discussion board assignments
I found a nice set of online discussion activities that strike me as good in-class discussion activities as well. One of the reasons discussion so often fails or doesn’t realize much of its potential is the absence of structure. The discussion is too open-ended. It wanders around and is easily sidetracked. I’m not discounting the value of an occasional unstructured exchange, but when students are still learning what academic discourse entails, a structure can keep the discussion focused and on track.
A simple teaching technique that helps students learn; now there’s something few teachers would pass up! This particular technique involves a four-question set that gets students actively responding to the material they are studying. They analyze, reflect, relate, and question via these four prompts:
The discussion board in Kathleen Lowney’s large blended (or hybrid) section of introduction to sociology at Valdosta State University wasn’t serving its intended purpose of engaging learners with the content and preparing them for face-to-face class sessions. She tried dividing the students into smaller discussion groups of 50 and then 20, and the results were the same: the weaker students waited until the last minute and essentially repeated what the better students had posted previously. When she replaced the public discussions with private journals, the quality of students’ posts improved, as did their grades.
Discussion boards are often viewed as the heart of online courses, and for good reason: the students can interact with one another 24/7, sharing, debating, and offering ideas, insights, suggestions, and information that stimulate the learning process. Yet challenges do happen in discussion, and these can be formidable. Left alone, they can quickly limit the effectiveness of any discussion and create problems throughout the online course.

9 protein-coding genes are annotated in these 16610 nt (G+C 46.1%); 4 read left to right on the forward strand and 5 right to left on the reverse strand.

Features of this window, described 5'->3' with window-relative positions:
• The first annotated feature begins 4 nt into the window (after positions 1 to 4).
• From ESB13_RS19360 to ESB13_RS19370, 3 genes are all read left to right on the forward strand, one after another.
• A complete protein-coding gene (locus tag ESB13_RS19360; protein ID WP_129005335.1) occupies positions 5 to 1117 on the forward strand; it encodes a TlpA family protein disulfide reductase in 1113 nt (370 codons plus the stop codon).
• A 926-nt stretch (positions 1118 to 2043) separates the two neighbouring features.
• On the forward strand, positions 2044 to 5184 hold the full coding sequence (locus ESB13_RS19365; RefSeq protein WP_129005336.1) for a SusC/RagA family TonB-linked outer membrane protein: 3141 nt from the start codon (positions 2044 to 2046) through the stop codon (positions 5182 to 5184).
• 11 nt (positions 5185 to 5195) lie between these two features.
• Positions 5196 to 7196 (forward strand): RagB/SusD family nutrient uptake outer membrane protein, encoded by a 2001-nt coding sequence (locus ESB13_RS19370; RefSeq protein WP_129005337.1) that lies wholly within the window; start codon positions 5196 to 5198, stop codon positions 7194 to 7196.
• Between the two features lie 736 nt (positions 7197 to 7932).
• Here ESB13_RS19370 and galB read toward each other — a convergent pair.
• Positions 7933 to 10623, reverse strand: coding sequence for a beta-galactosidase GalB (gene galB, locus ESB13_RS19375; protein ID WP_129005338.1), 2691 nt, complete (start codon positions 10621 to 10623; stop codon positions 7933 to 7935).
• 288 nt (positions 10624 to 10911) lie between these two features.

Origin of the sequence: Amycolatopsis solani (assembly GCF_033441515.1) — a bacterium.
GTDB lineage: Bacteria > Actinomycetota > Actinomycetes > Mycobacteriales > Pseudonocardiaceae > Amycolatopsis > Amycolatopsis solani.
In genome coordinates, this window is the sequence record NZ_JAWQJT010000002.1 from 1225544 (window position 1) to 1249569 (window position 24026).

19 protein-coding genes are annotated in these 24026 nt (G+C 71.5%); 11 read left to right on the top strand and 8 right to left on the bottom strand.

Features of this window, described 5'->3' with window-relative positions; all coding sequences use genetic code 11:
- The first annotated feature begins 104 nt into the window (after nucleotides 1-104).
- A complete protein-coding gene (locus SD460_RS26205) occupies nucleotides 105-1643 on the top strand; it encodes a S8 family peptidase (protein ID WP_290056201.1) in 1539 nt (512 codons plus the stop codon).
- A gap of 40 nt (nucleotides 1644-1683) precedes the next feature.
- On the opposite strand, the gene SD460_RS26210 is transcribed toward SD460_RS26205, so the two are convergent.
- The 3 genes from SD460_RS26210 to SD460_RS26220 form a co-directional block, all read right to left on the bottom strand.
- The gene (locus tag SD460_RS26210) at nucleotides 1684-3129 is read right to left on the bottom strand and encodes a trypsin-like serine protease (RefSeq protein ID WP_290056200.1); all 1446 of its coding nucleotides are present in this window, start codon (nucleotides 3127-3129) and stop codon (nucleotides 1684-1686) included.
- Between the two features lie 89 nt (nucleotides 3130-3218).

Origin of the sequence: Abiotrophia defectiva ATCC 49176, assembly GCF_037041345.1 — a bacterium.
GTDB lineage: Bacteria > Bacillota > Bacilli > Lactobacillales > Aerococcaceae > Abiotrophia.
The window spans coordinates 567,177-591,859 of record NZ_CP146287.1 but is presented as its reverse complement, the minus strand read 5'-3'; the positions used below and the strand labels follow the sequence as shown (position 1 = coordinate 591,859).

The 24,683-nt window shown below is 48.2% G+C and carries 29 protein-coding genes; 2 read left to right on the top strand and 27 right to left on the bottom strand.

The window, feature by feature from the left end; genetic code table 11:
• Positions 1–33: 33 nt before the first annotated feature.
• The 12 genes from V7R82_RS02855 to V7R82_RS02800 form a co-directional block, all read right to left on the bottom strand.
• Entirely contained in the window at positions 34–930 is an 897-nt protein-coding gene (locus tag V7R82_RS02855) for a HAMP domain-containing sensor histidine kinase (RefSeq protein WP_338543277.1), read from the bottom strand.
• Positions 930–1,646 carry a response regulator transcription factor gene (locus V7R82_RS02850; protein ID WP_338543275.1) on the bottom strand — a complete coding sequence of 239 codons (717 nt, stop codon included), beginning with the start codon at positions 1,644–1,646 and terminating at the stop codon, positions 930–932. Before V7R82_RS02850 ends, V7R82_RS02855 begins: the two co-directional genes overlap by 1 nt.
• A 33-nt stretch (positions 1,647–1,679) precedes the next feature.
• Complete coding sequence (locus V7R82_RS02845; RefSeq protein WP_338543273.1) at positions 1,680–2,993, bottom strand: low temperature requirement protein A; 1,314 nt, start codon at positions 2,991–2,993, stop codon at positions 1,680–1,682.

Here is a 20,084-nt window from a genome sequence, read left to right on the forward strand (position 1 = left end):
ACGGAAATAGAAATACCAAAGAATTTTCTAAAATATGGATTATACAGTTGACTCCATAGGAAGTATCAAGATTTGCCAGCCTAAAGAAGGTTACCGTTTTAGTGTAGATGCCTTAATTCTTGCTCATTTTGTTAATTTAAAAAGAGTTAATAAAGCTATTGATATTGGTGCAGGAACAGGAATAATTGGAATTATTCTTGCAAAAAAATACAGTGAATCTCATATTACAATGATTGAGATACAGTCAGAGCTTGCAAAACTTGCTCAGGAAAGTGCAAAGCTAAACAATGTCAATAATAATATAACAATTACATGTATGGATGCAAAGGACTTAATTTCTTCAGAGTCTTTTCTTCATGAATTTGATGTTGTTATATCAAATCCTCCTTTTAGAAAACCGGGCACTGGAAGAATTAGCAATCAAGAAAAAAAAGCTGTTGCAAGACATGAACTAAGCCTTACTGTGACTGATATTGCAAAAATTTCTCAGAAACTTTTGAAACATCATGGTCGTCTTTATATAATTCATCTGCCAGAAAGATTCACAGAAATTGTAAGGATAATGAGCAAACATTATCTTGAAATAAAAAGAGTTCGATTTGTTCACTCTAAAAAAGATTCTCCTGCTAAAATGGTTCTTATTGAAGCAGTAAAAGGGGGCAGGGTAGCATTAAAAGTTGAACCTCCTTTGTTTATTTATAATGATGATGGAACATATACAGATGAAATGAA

Shrinking budgets and increasing enrollments are putting online instructors in the position of teaching larger classes. Accommodating more students means rethinking how you teach your courses. Otherwise your workload can quickly become overwhelming.
An integral part of nearly all online classes is the threaded discussion—it is where students interact on a nearly daily basis, posting their thoughts and information on main discussion topics, your postings, and the postings of other students. While you have measured control over the content, length, and tone of student postings, you have full control over your own.
While online discussion is generally deeper and more active than face-to-face discussion, even online discussions can eventually become a drudgery. Nobody likes reading long blocks of text online, yet discussion in an online classroom is text based.
Technology enables students to connect with each other, the instructor, and the content. However, distractions—in the form of real-time electronic conversations and a barrage of dozens of commercial and personal interjections—can be omnipresent. Perhaps the online instructor needs to provide his/her own steady stream of engagement that can serve to interrupt (at least temporarily) the flow of extraneous information that competes for both time and focus.
During a recent seminar, presenters Kay Dennis of Park University and Jeffery Alejandro of East Carolina University, offered the following tips on using online discussions to maintain student motivation: Be explicit and optimistic about expectations for course participation. “I tell students upfront, — ‘I want you to sign in at last three times a week
At its best, the discussion board can be the heart and soul of the online classroom. But it’s not always easy getting students to make the type of contributions you expect. The comments can be rather flat, not very insightful, and more often than not, it feels like some students just fill the minimum number of posts stipulated in your syllabus.